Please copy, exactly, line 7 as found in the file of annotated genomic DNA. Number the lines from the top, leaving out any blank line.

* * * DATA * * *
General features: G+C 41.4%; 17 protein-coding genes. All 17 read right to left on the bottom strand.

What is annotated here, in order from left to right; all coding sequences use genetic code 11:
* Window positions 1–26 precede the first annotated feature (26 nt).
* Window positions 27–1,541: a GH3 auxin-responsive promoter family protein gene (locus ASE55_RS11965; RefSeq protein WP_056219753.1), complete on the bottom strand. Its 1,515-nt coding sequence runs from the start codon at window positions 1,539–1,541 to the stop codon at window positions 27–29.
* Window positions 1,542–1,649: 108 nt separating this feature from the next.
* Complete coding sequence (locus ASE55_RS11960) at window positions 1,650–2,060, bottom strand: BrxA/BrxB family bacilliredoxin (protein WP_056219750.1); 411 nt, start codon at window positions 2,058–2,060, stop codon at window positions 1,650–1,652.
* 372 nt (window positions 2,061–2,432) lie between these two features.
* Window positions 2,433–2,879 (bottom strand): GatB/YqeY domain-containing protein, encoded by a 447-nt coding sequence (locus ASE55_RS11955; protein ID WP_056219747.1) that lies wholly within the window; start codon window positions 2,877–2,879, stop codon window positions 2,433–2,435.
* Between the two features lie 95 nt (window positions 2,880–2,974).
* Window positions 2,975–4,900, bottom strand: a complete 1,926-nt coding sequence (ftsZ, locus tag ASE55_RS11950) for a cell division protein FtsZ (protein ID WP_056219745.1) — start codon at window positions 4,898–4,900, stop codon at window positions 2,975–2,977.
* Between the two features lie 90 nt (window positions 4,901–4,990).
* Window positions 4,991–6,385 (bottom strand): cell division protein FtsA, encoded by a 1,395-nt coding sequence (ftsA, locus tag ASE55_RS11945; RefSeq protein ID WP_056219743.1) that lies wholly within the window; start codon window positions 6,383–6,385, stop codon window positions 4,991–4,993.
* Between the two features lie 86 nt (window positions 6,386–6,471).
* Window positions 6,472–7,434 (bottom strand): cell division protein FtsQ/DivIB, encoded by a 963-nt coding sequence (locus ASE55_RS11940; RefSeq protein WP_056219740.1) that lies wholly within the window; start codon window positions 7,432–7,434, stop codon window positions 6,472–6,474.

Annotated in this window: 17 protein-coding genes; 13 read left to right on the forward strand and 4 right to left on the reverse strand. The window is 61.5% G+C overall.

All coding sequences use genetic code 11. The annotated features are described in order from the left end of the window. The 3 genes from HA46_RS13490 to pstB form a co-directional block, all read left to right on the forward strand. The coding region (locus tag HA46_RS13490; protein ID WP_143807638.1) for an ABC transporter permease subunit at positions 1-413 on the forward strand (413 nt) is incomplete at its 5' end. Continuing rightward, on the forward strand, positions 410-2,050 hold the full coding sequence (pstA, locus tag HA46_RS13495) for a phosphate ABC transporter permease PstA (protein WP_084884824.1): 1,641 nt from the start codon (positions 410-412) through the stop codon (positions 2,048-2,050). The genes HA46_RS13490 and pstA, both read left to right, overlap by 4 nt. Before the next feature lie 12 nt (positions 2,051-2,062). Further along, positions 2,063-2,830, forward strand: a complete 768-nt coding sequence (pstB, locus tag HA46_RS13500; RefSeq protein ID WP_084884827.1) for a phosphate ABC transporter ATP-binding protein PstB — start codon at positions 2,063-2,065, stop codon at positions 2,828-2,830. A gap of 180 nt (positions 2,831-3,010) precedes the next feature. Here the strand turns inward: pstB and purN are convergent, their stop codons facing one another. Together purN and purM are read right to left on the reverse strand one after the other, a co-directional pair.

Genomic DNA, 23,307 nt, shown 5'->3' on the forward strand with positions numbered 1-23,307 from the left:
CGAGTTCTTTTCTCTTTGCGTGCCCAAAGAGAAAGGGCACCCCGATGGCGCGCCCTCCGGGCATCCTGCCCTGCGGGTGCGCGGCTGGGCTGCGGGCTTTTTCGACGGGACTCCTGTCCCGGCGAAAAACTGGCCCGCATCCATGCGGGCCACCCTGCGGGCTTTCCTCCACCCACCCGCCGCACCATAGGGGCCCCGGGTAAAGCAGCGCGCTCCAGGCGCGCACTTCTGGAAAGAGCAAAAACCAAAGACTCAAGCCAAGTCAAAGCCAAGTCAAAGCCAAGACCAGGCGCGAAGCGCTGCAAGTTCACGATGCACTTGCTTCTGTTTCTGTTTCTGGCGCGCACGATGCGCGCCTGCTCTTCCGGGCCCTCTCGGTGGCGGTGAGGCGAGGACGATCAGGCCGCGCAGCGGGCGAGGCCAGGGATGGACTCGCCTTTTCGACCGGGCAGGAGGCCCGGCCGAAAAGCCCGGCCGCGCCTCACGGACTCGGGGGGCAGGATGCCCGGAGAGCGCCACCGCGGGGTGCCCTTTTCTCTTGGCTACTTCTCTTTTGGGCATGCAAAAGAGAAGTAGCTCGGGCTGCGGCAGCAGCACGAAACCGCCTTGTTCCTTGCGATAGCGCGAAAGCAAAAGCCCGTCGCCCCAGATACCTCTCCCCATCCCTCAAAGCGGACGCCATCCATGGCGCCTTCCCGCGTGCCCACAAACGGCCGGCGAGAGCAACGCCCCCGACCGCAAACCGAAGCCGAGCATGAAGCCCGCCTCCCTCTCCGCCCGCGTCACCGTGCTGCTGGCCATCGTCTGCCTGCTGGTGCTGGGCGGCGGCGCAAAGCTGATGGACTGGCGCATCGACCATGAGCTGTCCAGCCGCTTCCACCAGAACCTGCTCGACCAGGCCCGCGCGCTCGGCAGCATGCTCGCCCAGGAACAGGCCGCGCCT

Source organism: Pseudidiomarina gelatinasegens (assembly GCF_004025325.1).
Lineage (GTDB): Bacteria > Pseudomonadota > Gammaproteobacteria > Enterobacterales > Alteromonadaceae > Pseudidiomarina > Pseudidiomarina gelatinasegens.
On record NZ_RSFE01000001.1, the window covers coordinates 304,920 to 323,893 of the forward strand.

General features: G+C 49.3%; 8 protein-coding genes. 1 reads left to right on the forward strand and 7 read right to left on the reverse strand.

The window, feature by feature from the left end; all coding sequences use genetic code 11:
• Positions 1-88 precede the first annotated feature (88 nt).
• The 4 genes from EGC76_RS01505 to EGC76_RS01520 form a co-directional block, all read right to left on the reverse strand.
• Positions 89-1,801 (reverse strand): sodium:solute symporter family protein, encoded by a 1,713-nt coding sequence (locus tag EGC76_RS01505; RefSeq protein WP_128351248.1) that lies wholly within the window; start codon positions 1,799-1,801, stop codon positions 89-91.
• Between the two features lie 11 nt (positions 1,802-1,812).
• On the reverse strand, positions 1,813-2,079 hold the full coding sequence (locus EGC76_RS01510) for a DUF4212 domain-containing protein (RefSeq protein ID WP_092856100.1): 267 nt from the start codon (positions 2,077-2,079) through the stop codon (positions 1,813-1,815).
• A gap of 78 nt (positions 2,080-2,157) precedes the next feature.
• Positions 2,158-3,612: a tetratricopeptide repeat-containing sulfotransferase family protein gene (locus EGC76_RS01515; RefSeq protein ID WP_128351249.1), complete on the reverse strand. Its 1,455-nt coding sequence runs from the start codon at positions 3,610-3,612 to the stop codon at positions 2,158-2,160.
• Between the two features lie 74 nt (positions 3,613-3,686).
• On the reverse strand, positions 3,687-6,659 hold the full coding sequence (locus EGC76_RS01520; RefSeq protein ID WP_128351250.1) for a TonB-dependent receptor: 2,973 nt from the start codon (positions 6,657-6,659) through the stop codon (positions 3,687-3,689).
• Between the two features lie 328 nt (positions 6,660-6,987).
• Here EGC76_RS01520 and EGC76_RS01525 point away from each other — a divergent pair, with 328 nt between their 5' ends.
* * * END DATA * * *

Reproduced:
* 372 nt (window positions 2,061–2,432) lie between these two features.